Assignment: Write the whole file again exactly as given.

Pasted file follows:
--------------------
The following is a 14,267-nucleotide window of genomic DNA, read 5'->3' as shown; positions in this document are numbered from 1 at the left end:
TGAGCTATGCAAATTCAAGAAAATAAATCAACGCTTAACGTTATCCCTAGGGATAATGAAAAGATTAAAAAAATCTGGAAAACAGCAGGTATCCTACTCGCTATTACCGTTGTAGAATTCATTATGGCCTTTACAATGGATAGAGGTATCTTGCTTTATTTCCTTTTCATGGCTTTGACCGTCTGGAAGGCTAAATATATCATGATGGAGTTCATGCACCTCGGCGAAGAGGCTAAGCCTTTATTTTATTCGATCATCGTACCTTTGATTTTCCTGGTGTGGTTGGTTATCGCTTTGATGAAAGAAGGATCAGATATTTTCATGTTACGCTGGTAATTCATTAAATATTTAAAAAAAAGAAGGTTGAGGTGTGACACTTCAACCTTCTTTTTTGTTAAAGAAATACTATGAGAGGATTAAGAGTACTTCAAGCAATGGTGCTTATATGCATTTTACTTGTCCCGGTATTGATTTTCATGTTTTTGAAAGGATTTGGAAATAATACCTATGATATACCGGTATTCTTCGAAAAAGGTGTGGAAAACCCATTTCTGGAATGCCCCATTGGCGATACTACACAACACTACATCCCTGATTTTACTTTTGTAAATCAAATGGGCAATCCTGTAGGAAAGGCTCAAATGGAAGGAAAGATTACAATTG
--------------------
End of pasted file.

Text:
The following is a 14,267-nucleotide window of genomic DNA, read 5'->3' as shown; positions in this document are numbered from 1 at the left end:
TGAGCTATGCAAATTCAAGAAAATAAATCAACGCTTAACGTTATCCCTAGGGATAATGAAAAGATTAAAAAAATCTGGAAAACAGCAGGTATCCTACTCGCTATTACCGTTGTAGAATTCATTATGGCCTTTACAATGGATAGAGGTATCTTGCTTTATTTCCTTTTCATGGCTTTGACCGTCTGGAAGGCTAAATATATCATGATGGAGTTCATGCACCTCGGCGAAGAGGCTAAGCCTTTATTTTATTCGATCATCGTACCTTTGATTTTCCTGGTGTGGTTGGTTATCGCTTTGATGAAAGAAGGATCAGATATTTTCATGTTACGCTGGTAATTCATTAAATATTTAAAAAAAAGAAGGTTGAGGTGTGACACTTCAACCTTCTTTTTTGTTAAAGAAATACTATGAGAGGATTAAGAGTACTTCAAGCAATGGTGCTTATATGCATTTTACTTGTCCCGGTATTGATTTTCATGTTTTTGAAAGGATTTGGAAATAATACCTATGATATACCGGTATTCTTCGAAAAAGGTGTGGAAAACCCATTTCTGGAATGCCCCATTGGCGATACTACACAACACTACATCCCTGATTTTACTTTTGTAAATCAAATGGGCAATCCTGTAGGAAAGGCTCAAATGGAAGGAAAGATTACAATTG